VANCOUVER — Eat your heart out, Leaning Tower of Pisa.
Vancouver’s famed Hollow Tree is leaning no more after a work crew, armed with a crane and backhoe, stabilized the dead thousand-year-old red cedar and straightened it out.
“This is a really big day,” said Bruce Macdonald, a member of the Stanley Park Hollow Tree Conservation Society that raised the funds to realign the tree.
“It’s good now to be giving it the bit of attention that it needs.”
Resurrecting the tilting city landmark hardly came easy, as the work crew lagged hours behind schedule and ran into unexpected problems such as hidden tree roots, stubborn rocks, and a briefly smoking engine.
Some might suggest the fact that stabilizing the tree ran into complications is only fitting, given its checkered past.
Countless visitors from around the world have posed in front of the tree for more than a century.
Long dead, the tree has long been held upright by a mess of metal braces and cables. It deteriorated further when a powerful wind storm battered the city in December 2006, knocking down 10,000 other trees in the park.
The storm made the tree’s precarious tilt even worse, prompting worried parks officials, who feared it posed a danger to visitors, to fence it off and vote to cut it down in March of last year.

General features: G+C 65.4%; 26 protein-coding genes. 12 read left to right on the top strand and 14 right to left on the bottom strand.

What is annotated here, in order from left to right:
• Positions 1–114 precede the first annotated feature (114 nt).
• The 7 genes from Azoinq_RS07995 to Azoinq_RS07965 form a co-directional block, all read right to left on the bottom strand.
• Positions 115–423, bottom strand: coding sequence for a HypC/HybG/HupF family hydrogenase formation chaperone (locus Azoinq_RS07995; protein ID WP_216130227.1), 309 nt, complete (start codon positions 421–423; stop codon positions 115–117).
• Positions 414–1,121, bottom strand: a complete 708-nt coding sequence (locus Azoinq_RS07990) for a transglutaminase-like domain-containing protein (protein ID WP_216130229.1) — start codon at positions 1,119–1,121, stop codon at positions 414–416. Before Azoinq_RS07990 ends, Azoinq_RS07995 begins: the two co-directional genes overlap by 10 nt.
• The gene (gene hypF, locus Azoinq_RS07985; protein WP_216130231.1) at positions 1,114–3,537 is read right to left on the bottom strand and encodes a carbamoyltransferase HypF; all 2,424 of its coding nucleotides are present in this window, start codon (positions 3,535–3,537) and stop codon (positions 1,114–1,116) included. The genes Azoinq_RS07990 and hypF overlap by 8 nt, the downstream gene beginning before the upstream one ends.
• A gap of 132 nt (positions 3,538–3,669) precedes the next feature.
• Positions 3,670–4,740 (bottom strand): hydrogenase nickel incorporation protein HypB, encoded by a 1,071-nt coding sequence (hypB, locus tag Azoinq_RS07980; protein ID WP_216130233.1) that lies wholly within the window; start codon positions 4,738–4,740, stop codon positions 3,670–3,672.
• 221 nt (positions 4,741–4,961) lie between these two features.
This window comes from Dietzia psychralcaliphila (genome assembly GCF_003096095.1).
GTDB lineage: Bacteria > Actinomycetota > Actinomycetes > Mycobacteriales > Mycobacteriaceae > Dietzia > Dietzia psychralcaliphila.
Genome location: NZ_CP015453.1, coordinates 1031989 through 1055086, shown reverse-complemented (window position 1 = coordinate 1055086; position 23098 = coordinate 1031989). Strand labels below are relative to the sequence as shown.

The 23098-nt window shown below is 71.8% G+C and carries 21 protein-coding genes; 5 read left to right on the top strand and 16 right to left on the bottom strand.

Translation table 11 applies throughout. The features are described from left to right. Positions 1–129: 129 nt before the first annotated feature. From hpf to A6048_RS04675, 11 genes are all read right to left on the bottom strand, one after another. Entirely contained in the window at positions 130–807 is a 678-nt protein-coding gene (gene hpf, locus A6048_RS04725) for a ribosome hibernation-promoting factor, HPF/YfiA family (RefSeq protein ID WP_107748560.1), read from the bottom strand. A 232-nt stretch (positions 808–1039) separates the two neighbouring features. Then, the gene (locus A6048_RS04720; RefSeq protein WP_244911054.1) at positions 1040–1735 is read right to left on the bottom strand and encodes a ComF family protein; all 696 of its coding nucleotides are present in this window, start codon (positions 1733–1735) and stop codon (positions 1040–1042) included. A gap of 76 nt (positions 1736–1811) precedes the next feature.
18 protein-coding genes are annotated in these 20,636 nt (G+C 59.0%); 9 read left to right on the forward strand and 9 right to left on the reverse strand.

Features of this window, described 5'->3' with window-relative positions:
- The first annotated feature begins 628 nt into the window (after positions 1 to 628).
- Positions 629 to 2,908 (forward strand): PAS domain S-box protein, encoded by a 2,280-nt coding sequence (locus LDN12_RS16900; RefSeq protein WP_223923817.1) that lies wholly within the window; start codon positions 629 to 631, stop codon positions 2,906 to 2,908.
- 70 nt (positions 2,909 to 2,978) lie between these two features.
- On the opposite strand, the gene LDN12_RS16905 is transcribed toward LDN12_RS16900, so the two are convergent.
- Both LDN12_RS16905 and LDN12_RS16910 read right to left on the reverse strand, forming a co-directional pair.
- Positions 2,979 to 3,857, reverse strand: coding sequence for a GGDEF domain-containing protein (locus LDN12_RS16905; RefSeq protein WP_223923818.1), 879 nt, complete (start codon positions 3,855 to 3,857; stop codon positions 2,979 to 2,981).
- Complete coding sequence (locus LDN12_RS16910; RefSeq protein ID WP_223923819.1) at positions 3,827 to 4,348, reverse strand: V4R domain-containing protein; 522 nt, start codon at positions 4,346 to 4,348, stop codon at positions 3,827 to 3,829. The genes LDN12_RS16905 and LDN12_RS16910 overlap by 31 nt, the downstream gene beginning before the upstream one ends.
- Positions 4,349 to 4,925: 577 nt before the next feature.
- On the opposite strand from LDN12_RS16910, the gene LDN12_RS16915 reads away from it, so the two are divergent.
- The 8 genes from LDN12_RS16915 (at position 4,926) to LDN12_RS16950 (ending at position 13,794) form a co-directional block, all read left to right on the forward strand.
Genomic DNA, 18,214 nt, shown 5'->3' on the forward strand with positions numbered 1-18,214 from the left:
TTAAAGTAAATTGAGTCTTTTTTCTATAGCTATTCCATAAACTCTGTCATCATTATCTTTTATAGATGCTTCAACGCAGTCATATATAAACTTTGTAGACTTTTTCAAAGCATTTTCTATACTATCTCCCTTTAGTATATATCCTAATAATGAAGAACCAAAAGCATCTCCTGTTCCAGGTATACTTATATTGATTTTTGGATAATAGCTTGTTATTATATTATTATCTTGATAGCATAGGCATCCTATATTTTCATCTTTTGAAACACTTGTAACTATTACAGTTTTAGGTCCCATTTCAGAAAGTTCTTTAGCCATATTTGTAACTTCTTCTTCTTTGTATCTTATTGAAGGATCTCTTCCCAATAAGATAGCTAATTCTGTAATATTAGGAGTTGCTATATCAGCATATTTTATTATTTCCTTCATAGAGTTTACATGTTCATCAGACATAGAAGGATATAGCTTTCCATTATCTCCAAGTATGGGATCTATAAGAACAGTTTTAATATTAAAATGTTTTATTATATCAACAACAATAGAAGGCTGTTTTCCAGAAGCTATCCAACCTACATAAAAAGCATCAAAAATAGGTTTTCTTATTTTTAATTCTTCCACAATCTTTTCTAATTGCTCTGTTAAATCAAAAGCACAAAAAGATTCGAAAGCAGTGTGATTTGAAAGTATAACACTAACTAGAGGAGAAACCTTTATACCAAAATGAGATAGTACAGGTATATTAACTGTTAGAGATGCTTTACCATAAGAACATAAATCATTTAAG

The board reaffirmed its decision three months later, before agreeing in July to delay taking it down while an independent engineering firm examined other options.
In January, the board approved a design to realign and stabilize the tree and encouraged the Hollow Tree Society to continue its private fundraising.
But what to do with the tree has been a point of contention for many Vancouver residents and it was no different on this day.
Some who drove along the winding Stanley Park road on which the tree is situated yelled “chop it down!” and “it’s dead!”
Others honked their horns in support, gave a quick thumbs-up or shouted “good job!”
Dean Jackson, who drove through the park on his way from North Vancouver, said he’s all for preserving an important piece of Vancouver’s history.
“It’s funny when you think about the tree itself, it just represents a piece of wood,” Jackson said.
“But I think what it represents in total is that this is the history of this city.”
Eang Choy, an Ontario resident visiting British Columbia for the summer, said he was all for the tree being realigned.
“I think it’s awesome that people are donating money to get this landmark up,” he said. “It’s a great thing to do.”
John, who declined to give his last name, didn’t agree with that assessment since the tree has been defunct for a long time.
“I think it’s a little silly … All it is is a dead tree. But I guess people love that tree,” he said.
No matter which side of the fence they landed on, most who passed the tree couldn’t help but stare at the stabilization efforts.
Tourists in horse-drawn carriages and shuttle buses reached for their cameras to record the occasion.
The restoration work is expected to cost about $200,000. Macdonald said the Hollow Tree Society is currently about $30,000 shy of that goal and is soliciting donations through its website.
Now that the tree has been realigned, work will continue over the next month or two to stabilize the foundation using steel. Timber supports will hold the tree in place until then.